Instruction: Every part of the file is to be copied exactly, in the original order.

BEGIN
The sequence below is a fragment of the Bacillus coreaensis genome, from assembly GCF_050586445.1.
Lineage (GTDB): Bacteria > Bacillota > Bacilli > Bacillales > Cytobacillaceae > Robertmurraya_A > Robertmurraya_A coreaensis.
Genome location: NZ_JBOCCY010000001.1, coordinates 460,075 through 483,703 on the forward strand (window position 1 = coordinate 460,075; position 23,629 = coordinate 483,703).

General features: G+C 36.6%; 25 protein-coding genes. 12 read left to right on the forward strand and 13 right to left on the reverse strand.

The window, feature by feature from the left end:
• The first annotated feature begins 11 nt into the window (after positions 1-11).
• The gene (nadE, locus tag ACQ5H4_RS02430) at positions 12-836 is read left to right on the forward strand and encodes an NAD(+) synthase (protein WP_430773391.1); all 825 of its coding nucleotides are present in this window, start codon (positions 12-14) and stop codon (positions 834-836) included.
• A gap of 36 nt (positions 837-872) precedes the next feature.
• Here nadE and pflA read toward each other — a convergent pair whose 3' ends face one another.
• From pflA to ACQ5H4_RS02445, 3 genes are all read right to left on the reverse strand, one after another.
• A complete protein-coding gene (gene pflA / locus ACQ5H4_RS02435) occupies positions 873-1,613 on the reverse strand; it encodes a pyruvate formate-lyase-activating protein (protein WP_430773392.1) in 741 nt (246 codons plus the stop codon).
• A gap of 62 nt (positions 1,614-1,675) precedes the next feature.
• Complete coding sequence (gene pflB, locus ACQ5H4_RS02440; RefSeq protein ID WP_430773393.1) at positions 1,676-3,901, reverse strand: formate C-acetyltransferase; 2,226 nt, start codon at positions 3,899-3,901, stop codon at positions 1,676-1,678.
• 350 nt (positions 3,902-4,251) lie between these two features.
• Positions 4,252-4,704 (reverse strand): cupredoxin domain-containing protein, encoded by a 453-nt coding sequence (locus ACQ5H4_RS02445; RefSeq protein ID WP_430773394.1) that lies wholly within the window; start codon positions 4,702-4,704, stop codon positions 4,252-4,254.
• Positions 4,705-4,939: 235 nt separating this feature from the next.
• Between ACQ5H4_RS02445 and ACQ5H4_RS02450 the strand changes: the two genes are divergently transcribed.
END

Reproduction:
The sequence below is a fragment of the Bacillus coreaensis genome, from assembly GCF_050586445.1.
Lineage (GTDB): Bacteria > Bacillota > Bacilli > Bacillales > Cytobacillaceae > Robertmurraya_A > Robertmurraya_A coreaensis.
Genome location: NZ_JBOCCY010000001.1, coordinates 460,075 through 483,703 on the forward strand (window position 1 = coordinate 460,075; position 23,629 = coordinate 483,703).

General features: G+C 36.6%; 25 protein-coding genes. 12 read left to right on the forward strand and 13 right to left on the reverse strand.

The window, feature by feature from the left end:
• The first annotated feature begins 11 nt into the window (after positions 1-11).
• The gene (nadE, locus tag ACQ5H4_RS02430) at positions 12-836 is read left to right on the forward strand and encodes an NAD(+) synthase (protein WP_430773391.1); all 825 of its coding nucleotides are present in this window, start codon (positions 12-14) and stop codon (positions 834-836) included.
• A gap of 36 nt (positions 837-872) precedes the next feature.
• Here nadE and pflA read toward each other — a convergent pair whose 3' ends face one another.
• From pflA to ACQ5H4_RS02445, 3 genes are all read right to left on the reverse strand, one after another.
• A complete protein-coding gene (gene pflA / locus ACQ5H4_RS02435) occupies positions 873-1,613 on the reverse strand; it encodes a pyruvate formate-lyase-activating protein (protein WP_430773392.1) in 741 nt (246 codons plus the stop codon).
• A gap of 62 nt (positions 1,614-1,675) precedes the next feature.
• Complete coding sequence (gene pflB, locus ACQ5H4_RS02440; RefSeq protein ID WP_430773393.1) at positions 1,676-3,901, reverse strand: formate C-acetyltransferase; 2,226 nt, start codon at positions 3,899-3,901, stop codon at positions 1,676-1,678.
• 350 nt (positions 3,902-4,251) lie between these two features.
• Positions 4,252-4,704 (reverse strand): cupredoxin domain-containing protein, encoded by a 453-nt coding sequence (locus ACQ5H4_RS02445; RefSeq protein ID WP_430773394.1) that lies wholly within the window; start codon positions 4,702-4,704, stop codon positions 4,252-4,254.
• Positions 4,705-4,939: 235 nt separating this feature from the next.
• Between ACQ5H4_RS02445 and ACQ5H4_RS02450 the strand changes: the two genes are divergently transcribed.